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A Place in God’s House

All religions preach we are children of a higher being, made lovingly in his image. Yet when some of those children adopt a lifestyle that segments deem against the teachings of their faith, rejection follows. What’s left are angry voices asking the question do gays have a place in God’s house.

It is a debate that isn’t going away. In fact, the roar from the arguments increases almost daily.

The push for gay rights jumps out of the headlines across the nation as states allow same-sex marriage and the federal government sanctions medical rights for gays.

But what happens when that debate enters the spiritual realm? When gay rights face off with religion? Then an already polarizing issue becomes a veritable battleground.

If there is a face to the issue of homosexuality in the church it could be found in the gray-haired cherubic visage of Gene Robinson, the openly gay priest in the Protestant Episcopal Church of The United States, whose elevation to the rank of bishop ignited a maelstrom of protest and rebellion among the conservative elements in his denomination.

It was in the early summer of 2003 when the Lexington, Ky., native was elected bishop of the Episcopal Diocese of New Hampshire. Immediately parishes attempted to splinter off in outrage as just as many outside the denomination cried the ordination was Scripturally wrong.

Yet it is a crisis that faces not just one religious segment in our society.

As gays and lesbians continue gaining political clout, the issue of homosexuality divides churches of many doctrines and dogmas as congregations fight among themselves on what is the right path.

And the issue is not simply limited to homosexual clergy. Many solid churchgoers object to homosexual members in their congregation and to the concept of gay marriage, citing the traditional man-woman family unit as the only acceptable definition.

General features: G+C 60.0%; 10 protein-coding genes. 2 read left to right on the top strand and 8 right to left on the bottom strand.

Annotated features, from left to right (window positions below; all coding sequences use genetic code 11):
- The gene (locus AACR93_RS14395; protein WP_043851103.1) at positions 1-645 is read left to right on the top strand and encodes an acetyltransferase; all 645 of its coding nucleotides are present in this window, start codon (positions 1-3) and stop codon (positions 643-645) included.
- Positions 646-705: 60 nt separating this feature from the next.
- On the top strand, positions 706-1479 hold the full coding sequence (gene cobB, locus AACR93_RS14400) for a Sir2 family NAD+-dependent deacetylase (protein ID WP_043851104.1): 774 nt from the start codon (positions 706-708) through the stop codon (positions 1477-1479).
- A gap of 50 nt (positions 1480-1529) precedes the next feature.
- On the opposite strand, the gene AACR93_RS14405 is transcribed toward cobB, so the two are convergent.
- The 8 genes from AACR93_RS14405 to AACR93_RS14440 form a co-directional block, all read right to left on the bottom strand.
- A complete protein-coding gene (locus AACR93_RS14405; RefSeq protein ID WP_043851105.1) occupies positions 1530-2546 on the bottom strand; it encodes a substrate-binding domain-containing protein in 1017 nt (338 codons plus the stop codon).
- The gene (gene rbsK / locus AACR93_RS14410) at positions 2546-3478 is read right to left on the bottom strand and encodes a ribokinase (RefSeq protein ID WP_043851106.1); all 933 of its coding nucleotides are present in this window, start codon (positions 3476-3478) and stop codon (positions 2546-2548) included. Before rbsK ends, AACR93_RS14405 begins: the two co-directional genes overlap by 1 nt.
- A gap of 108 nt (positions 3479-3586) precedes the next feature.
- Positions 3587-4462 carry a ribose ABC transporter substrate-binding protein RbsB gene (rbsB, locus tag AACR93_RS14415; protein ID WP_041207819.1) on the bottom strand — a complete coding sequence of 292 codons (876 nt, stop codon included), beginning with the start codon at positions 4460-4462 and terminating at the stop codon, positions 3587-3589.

Homer Campbell, pastor of the Macedonia Missionary Baptist Church in Decatur, sees the issue in black and white terms, calling the homosexual “an abomination” in the eyes of God.

“They have no place in the clergy period,” Campbell said. “If they are born again, they will lose their homosexuality. They have to be born again before you can even be accepted into a church.”

Although the issue of homosexuality in the clergy is debated and embraced by many mainstream churches in this country, Campbell condemns those institutions.

“They are not going by the Bible,” he said. “They are going by what man wants, but not what the Bible says.”

The Rt. Rev Thomas Breidenthal of the Southern Ohio Episcopal Church is the spiritual leader of the Episcopal diocese of Lawrence County, of which Christ Church in Ironton is a part. Among the topics the bishop has written about is the issue of same-sex unions. He recently spoke with The Tribune from his diocesan office in Cincinnati.

“It has been a hot button issue both in the church and the country since the early 70s,” Breidenthal said. “It does seem to be an issue that raises deep feelings on all sides. I think probably the perceived attack on family values is where most of the energy lies.

“I think that is a misplaced concern but a real concern that has it viewed as a moral issue on all sides.”

Opposition to homosexual unions, the bishop says, comes about from those who view it as an attack on the traditional marriage.

“On the other side there are people who know gays and lesbians in deeply committed relationships,” Breidenthal said. “I know there are gays and lesbians like the rest of us attempting to lead socially responsible lives, to live normal lives.”

The bishop acknowledges there are passages in Scripture that are used to demonstrate that homosexuality is an evil, ungodly state, but he objects to that interpretation.

“I think many of us take very seriously the authority of Scripture and I understand the passages that would be cited to show the Bible is against homosexuality,” he said.

However, he contends that those passages are rather indictments against abusive behavior, not a gay lifestyle.

“Clearly the Bible opposes abusive behavior. It is about learning to love and respect the neighbor and love and respect God,” Breidenthal said. “Very often this issue is painted as between people who are religious and people who are not. What we need to do is to be able to sit down together so that we can give each other the benefit of the doubt. If we are people of faith, we have a duty to get past the emotion of it. We have to move past the anger to hear what the other person is saying.”